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On 08/17/2010 10:20 PM, Roberto Ierusalimschy wrote:
I think it's not pretty because what I want to say is: "redirect
global symbol lookup to this table", and not: "assign this table to
a variable". I realise, of course, that _by_ assigning this table to
_ENV, I get the lookup redirection, but that's implicit. This one
symbol in the language is overloaded. It's magic.


See that's part of my issue with _ENV = { ... }. It's a reuse of
existing syntax, but as a special case. However, nothing is perfect
and the consensus seems to be that we can live with this one bit of
magic in an otherwise perfect language ;)

I am not sure you have a correct understanding of how _ENV works. Any
reference to a "global" name 'x' ("global" here meaning a name
without any local declaration) is always translated to _ENV. That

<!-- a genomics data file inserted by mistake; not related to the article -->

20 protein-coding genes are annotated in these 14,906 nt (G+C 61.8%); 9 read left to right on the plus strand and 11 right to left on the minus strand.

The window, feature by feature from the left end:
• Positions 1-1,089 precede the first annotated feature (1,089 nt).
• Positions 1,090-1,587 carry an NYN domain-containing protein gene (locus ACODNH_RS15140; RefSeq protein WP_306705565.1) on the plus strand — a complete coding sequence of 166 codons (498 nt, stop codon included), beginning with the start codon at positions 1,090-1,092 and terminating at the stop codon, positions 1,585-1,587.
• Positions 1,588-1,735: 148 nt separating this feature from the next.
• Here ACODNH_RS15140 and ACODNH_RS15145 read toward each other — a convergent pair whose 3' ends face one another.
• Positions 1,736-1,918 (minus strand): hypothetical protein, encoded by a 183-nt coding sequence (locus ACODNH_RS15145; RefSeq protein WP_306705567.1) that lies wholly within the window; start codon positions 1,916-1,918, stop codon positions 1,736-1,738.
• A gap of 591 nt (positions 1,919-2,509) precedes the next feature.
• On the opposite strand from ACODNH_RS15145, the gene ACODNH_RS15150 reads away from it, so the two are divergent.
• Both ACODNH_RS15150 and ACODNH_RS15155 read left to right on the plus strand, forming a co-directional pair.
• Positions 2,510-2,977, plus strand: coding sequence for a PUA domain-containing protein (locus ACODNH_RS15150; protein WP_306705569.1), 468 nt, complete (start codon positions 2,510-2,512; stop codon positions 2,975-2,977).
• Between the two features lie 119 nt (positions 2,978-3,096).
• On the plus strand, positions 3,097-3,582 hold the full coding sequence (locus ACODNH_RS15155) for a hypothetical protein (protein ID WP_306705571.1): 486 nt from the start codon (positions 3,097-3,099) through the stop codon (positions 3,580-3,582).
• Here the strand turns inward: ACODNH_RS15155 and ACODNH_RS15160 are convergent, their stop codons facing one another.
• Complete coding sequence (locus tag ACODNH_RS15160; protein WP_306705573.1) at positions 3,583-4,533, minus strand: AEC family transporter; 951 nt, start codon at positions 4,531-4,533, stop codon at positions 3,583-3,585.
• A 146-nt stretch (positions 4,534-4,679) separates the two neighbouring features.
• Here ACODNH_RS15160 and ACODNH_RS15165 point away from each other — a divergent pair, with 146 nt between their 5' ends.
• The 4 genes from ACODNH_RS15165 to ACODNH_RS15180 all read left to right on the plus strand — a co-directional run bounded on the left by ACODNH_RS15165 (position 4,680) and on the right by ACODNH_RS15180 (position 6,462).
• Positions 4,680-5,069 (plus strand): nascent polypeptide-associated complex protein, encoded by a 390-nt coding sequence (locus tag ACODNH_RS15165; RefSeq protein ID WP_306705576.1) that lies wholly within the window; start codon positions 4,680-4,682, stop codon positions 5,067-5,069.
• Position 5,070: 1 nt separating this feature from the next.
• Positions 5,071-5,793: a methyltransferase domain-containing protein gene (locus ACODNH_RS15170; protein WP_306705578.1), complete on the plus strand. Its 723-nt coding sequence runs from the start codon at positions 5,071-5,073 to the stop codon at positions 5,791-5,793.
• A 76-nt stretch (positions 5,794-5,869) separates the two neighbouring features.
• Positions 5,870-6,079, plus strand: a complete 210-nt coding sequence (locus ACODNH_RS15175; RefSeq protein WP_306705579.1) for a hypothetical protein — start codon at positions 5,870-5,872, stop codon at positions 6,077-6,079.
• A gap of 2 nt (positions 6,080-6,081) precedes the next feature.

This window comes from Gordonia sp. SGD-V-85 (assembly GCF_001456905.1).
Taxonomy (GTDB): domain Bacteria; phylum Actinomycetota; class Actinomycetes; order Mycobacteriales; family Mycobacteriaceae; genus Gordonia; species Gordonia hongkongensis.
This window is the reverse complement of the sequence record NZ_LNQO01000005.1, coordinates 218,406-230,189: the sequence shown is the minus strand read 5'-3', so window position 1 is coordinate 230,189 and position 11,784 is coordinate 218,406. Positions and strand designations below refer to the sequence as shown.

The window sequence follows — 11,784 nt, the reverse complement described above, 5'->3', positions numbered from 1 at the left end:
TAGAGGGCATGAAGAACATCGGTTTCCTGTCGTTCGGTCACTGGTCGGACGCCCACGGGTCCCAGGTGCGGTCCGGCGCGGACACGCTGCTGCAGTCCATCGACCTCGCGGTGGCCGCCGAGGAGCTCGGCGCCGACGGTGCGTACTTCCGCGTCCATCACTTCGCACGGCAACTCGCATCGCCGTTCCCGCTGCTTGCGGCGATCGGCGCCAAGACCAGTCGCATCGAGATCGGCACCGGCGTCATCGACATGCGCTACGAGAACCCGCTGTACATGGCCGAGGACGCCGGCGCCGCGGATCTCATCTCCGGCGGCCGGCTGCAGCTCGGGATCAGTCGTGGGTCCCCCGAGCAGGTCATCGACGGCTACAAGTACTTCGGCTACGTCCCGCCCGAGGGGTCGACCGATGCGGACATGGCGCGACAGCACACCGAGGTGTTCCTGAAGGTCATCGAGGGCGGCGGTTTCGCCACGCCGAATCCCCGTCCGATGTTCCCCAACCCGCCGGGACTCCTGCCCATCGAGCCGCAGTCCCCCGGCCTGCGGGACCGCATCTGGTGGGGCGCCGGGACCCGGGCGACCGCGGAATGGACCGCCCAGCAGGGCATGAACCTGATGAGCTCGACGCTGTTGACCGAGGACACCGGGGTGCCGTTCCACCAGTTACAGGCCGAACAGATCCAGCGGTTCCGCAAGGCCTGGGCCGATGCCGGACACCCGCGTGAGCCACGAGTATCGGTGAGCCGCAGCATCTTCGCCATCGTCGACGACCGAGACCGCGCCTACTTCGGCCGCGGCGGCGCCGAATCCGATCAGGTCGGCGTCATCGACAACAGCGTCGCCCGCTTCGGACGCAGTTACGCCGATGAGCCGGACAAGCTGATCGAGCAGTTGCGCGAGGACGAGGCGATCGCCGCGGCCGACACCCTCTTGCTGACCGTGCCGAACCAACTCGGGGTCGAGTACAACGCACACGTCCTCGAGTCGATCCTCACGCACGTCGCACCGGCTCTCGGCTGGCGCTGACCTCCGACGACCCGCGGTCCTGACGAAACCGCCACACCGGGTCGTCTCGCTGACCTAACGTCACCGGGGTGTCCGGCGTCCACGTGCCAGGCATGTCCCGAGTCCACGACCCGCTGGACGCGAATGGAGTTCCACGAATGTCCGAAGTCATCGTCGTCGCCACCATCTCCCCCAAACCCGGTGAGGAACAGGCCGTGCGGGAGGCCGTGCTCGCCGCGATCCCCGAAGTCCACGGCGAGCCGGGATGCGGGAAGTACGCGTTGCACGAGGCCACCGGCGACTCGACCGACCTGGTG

is, if you write "x = x + 1", Lua reads this as "_ENV.x = _ENV.x +
1". That is all. Apart from this translation, _ENV is a completely
normal variable. An assignment to _ENV is a completely normal
assignment. There is nothing magic or special at all happening there.

Thanks. I can see the elegance in it.

I guess that would also mean that the GETUPTAB and SETUPTAB opcodes are not only generated for indexing _ENV, but for all tables which are upvalues?

I still see this as making the symbol "_ENV" itself special, though (emphasis on "symbol"); it is special to the compiler, if not special as a runtime entity.

However, I hasten to add, this is much ado about nothing really. I was just trying to contrast the "assignment to _ENV" syntax with using "in env do ... end" -- which really reads to me like "step into this env", instead of "assign to this variable".

So, it's all good and I think it's a clean and simple solution as far as the implementation goes, making Lua a better place for all.